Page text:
The perfect cut 

Updated: 2011-07-15 12:34

By Fu Yu (China Daily European Weekly)

Twitter Facebook Myspace Yahoo! Linkedin Mixx

He spends most of his time teaching at the hair care academy in Beijing and says that the institute has been one of the mainstays of his revenues.

"Most of my students are hairdressers. But since they feel they are not good enough to satisfy their clients they come to professionals like me. They believe that an association with a professional brand like Toni & Guy, which has distinct ties to British culture, would work wonders for their business," says Chen, who was feted with an award for teaching at the Toni & Guy Global Annual Conference in 2010.

Such professional training services are by no means cheap. Chen's academy charges each student 6,000 to 8,000 yuan for a week's training. But the demand has been such that Chen says he has trained thousands of students nationwide so far.

In the salon business, clients are normally charged anything between 150 yuan to 1,500 yuan for a haircut or a new style depending on the name and skill of the hairdresser.

"Most of my clients are female film stars, models, TV anchors and some rich business people. I prefer to style their hair in such a way that it makes them look more feminine. Most of my clients believe that their hairstyle is an integral part of their image," Chen says.

Unlike Europeans, Chinese consumers prefer to use more professional hair care products because they believe it makes their hair glowing and smooth. That trend also seems to find weight in the fact that prices of such professional hair care products are usually much more than the haircut itself.

Helen Wong, administrative manager of CCTV-IMG Sports Management Co Ltd, is one of the new breeds of customers who frequent stylists like Toni & Guy. The 30-year old Helen has no qualms in spending money for services that makes her long straight black-layered hair look beautiful.

"Hairstyle is very important for my image and is the focal point of my style," she says. She goes to the hair salon twice a week to get a professional hair care treatment and a new hairstyle. Sometimes, for convenience and a cheaper deal, she chooses to use a cheaper hair salon.

In general it costs Helen at least 100 yuan to get a professional hair care treatment if she chooses to use L'Oreal professional hair care products and around 20-30 yuan for a new style.

But if she chooses famous hairdressers such as the ones from Toni & Guy and Tony Studio in Beijing, she would end up spending 10 times the general price for both hair care treatment and hair cut or new style.

Thanks to the booming hairdressing industry, hair care products, especially those from Europe, are also selling well in China.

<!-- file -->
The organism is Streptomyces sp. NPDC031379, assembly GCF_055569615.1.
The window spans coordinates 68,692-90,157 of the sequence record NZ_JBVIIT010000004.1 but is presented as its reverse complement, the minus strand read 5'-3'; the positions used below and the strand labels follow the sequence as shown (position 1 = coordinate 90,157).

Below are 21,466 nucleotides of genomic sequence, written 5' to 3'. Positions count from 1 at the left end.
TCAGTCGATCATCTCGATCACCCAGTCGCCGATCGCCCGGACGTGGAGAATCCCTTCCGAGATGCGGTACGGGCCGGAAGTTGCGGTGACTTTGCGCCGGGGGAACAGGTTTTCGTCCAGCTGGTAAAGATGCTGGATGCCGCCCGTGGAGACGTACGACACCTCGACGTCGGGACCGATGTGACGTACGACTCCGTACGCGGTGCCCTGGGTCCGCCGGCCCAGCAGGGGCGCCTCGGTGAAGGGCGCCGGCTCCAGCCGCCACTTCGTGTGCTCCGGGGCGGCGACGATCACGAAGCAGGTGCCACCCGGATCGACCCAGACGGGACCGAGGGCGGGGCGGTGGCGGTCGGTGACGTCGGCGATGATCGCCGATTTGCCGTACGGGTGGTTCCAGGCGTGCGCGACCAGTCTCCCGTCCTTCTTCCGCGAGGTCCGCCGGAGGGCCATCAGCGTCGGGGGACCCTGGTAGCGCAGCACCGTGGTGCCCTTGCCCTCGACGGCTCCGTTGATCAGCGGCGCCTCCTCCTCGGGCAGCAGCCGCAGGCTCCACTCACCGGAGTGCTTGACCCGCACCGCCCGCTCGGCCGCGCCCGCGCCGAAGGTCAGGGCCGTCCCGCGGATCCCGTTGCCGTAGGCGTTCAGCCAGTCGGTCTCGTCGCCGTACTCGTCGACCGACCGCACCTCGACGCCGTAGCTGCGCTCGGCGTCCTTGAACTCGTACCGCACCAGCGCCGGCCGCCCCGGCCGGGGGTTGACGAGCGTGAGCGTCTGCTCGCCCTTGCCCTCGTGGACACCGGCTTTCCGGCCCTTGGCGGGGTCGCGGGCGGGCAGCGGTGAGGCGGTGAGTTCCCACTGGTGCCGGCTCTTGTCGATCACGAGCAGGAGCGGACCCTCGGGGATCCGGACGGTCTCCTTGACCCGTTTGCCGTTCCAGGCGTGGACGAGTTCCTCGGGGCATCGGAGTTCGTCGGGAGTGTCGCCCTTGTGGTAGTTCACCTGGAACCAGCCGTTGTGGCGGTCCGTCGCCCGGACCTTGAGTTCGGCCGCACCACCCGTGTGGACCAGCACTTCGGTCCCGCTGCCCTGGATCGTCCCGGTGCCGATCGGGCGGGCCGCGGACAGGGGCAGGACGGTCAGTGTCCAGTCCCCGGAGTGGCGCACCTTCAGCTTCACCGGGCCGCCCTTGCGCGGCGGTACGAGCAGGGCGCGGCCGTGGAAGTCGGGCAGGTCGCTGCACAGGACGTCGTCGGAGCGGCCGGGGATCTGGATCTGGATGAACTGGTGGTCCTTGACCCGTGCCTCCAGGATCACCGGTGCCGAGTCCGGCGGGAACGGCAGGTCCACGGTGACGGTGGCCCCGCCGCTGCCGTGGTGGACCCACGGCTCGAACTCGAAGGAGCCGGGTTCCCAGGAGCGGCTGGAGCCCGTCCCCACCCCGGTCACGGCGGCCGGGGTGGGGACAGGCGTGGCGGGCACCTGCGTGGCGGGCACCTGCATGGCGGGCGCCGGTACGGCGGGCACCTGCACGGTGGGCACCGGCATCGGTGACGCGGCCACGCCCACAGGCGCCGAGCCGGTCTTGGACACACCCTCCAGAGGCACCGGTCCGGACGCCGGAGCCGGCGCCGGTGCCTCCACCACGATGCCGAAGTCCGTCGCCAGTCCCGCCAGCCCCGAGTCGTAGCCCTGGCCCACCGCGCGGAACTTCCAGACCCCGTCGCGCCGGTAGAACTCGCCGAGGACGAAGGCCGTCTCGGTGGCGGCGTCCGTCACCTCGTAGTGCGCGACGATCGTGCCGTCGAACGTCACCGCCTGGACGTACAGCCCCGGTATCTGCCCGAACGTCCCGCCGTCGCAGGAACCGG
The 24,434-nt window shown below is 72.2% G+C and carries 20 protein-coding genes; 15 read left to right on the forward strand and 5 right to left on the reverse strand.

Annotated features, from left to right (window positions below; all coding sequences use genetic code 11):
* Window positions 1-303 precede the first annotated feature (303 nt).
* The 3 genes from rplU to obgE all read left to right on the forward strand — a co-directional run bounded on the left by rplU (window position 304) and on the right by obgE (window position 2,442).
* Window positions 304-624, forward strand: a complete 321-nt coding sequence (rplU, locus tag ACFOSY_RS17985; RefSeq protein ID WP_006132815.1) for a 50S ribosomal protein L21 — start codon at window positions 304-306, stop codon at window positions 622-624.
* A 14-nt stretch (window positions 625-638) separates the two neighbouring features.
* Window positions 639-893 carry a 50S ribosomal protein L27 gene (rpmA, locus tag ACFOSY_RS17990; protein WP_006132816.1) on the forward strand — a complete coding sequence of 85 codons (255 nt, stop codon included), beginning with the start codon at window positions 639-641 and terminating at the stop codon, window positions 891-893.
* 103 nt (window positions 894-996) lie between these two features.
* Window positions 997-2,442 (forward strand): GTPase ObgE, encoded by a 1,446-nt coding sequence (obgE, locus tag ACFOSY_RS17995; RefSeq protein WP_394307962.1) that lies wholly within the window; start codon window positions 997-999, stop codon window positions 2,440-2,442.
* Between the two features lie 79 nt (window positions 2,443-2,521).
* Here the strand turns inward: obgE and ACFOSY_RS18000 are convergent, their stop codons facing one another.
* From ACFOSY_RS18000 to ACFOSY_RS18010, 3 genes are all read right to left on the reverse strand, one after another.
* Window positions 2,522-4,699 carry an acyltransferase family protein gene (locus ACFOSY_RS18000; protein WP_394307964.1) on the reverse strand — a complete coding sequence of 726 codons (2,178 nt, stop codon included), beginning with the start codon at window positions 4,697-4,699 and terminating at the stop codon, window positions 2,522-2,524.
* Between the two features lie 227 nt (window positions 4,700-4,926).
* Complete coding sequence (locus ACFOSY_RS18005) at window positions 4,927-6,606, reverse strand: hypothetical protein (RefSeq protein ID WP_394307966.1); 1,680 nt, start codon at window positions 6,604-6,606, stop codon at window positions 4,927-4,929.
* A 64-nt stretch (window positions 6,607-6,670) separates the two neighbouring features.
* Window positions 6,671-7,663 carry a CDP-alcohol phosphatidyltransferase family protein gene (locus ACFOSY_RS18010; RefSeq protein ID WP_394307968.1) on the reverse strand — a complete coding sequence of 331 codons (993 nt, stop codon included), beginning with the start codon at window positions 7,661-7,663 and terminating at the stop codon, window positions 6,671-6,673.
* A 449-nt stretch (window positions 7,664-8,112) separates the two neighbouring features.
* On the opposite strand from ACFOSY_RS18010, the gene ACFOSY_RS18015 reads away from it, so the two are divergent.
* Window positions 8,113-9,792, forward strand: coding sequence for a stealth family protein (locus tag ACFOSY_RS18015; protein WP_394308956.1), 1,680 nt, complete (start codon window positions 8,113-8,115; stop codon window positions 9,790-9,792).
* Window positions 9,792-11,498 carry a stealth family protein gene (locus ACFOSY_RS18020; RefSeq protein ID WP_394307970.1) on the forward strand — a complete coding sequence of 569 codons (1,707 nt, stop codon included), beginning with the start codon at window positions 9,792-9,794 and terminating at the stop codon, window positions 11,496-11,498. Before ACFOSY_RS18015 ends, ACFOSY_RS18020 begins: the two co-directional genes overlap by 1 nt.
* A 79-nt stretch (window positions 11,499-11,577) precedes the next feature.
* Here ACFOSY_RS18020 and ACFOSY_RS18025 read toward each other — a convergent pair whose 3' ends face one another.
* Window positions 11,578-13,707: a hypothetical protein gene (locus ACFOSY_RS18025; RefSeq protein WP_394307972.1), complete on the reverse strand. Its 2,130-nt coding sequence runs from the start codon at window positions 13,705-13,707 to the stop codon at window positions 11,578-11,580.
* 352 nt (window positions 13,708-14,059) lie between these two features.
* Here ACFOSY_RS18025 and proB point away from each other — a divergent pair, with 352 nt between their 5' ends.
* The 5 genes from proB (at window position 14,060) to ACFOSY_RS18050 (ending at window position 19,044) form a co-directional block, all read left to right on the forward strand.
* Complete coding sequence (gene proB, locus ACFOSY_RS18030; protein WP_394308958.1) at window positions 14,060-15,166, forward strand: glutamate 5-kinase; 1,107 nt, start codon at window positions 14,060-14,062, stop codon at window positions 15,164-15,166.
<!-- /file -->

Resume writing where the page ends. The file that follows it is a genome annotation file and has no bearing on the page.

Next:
Companies like the French cosmetics giant L'Oreal have gained from the beauty boom and now has three brands at different price points for hair salons in China. According to company officials, over 1,0000 salons in China use the products.

Alexis Perakis-Valat, CEO of L'Oreal China, says that according to the company's findings, though the normal Chinese hair is stronger, it has lower hair density and hence more susceptible to damage.

Chen from Tony & Guy says some Chinese hair salons are different from their counterparts in Europe. They have started to provide more services to customers like face and nail makeup and other beauty services.

By offering the overall styling services, some hairdressers can become bigger celebrities. Li Dongtian, also known as Tony Li, is one such pioneer in China.

Li set up the first Tony Studio in 1999 to offer styling services. He became famous for helping Lu Yan, China's top supermodel, to present her oriental looks to win admirers on the international stage

Li says the Chinese people used to go to the salon only to take their haircuts and they considered it as a basic need to be done every three to five weeks. Now the Chinese are seeking more personalized services in salons. "Customers want to know how to match their hair by wearing the make up. They want to get a pleasant experience staying at the salons, reading magazines, drinking coffee and listening to the latest trendy music."




   Previous Page 1 2 3 Next Page  


China-US Governors Forum

The first China-US Governors Forum is held July 15 in the Salt Lake City, the United States.

My China story

Foreign readers are invited to share your China stories.

Rare earths export quota

China kept its export quota at almost the same level as last year.

Watchdog deems oil leak in bay a 'disaster'
Power failure delays 29 bullet trains
Economic growth eases amid tightening